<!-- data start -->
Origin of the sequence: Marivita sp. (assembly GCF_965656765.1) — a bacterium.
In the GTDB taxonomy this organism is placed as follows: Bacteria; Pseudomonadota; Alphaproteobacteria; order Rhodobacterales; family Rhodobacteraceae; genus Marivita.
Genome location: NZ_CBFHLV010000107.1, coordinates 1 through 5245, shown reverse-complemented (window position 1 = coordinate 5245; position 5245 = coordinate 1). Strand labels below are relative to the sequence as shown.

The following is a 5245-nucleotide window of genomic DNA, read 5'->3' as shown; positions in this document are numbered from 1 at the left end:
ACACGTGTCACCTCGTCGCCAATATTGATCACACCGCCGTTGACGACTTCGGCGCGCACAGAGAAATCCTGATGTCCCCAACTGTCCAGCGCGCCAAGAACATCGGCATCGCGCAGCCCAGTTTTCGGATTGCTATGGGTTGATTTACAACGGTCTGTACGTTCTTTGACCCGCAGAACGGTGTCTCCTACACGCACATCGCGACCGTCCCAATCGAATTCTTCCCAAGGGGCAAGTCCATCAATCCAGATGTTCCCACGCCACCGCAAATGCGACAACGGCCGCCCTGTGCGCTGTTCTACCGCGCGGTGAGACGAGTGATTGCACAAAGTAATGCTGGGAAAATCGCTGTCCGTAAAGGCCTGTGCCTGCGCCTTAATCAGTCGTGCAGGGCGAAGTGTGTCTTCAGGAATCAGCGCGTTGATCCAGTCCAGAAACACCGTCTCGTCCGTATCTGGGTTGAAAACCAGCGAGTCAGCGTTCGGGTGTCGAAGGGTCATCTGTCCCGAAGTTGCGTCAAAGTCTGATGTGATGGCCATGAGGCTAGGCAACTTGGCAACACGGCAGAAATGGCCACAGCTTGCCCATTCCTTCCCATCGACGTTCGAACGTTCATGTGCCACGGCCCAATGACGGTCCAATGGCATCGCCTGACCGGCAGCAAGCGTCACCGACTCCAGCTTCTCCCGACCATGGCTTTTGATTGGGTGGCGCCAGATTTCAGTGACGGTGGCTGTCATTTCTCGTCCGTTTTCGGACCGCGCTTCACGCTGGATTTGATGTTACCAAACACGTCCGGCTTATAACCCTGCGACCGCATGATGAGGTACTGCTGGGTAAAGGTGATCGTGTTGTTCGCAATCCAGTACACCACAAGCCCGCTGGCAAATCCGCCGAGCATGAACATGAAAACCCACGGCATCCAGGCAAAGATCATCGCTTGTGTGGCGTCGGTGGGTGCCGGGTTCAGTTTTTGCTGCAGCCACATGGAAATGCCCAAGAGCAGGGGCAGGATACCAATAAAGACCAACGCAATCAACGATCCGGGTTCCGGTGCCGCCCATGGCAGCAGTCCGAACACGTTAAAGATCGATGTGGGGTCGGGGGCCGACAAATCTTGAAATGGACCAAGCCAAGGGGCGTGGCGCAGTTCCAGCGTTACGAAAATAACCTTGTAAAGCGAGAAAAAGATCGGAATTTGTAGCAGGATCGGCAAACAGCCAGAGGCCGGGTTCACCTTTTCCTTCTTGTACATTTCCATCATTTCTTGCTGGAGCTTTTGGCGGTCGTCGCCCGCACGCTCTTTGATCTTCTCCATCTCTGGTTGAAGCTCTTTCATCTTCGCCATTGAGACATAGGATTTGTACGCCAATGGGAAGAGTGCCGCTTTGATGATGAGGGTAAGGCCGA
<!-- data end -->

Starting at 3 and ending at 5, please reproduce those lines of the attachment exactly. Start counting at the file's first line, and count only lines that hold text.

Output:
Genome location: NZ_CBFHLV010000107.1, coordinates 1 through 5245, shown reverse-complemented (window position 1 = coordinate 5245; position 5245 = coordinate 1). Strand labels below are relative to the sequence as shown.

The following is a 5245-nucleotide window of genomic DNA, read 5'->3' as shown; positions in this document are numbered from 1 at the left end:
ACACGTGTCACCTCGTCGCCAATATTGATCACACCGCCGTTGACGACTTCGGCGCGCACAGAGAAATCCTGATGTCCCCAACTGTCCAGCGCGCCAAGAACATCGGCATCGCGCAGCCCAGTTTTCGGATTGCTATGGGTTGATTTACAACGGTCTGTACGTTCTTTGACCCGCAGAACGGTGTCTCCTACACGCACATCGCGACCGTCCCAATCGAATTCTTCCCAAGGGGCAAGTCCATCAATCCAGATGTTCCCACGCCACCGCAAATGCGACAACGGCCGCCCTGTGCGCTGTTCTACCGCGCGGTGAGACGAGTGATTGCACAAAGTAATGCTGGGAAAATCGCTGTCCGTAAAGGCCTGTGCCTGCGCCTTAATCAGTCGTGCAGGGCGAAGTGTGTCTTCAGGAATCAGCGCGTTGATCCAGTCCAGAAACACCGTCTCGTCCGTATCTGGGTTGAAAACCAGCGAGTCAGCGTTCGGGTGTCGAAGGGTCATCTGTCCCGAAGTTGCGTCAAAGTCTGATGTGATGGCCATGAGGCTAGGCAACTTGGCAACACGGCAGAAATGGCCACAGCTTGCCCATTCCTTCCCATCGACGTTCGAACGTTCATGTGCCACGGCCCAATGACGGTCCAATGGCATCGCCTGACCGGCAGCAAGCGTCACCGACTCCAGCTTCTCCCGACCATGGCTTTTGATTGGGTGGCGCCAGATTTCAGTGACGGTGGCTGTCATTTCTCGTCCGTTTTCGGACCGCGCTTCACGCTGGATTTGATGTTACCAAACACGTCCGGCTTATAACCCTGCGACCGCATGATGAGGTACTGCTGGGTAAAGGTGATCGTGTTGTTCGCAATCCAGTACACCACAAGCCCGCTGGCAAATCCGCCGAGCATGAACATGAAAACCCACGGCATCCAGGCAAAGATCATCGCTTGTGTGGCGTCGGTGGGTGCCGGGTTCAGTTTTTGCTGCAGCCACATGGAAATGCCCAAGAGCAGGGGCAGGATACCAATAAAGACCAACGCAATCAACGATCCGGGTTCCGGTGCCGCCCATGGCAGCAGTCCGAACACGTTAAAGATCGATGTGGGGTCGGGGGCCGACAAATCTTGAAATGGACCAAGCCAAGGGGCGTGGCGCAGTTCCAGCGTTACGAAAATAACCTTGTAAAGCGAGAAAAAGATCGGAATTTGTAGCAGGATCGGCAAACAGCCAGAGGCCGGGTTCACCTTTTCCTTCTTGTACATTTCCATCATTTCTTGCTGGAGCTTTTGGCGGTCGTCGCCCGCACGCTCTTTGATCTTCTCCATCTCTGGTTGAAGCTCTTTCATCTTCGCCATTGAGACATAGGATTTGTACGCCAATGGGAAGAGTGCCGCTTTGATGATGAGGGTAAGGCCGA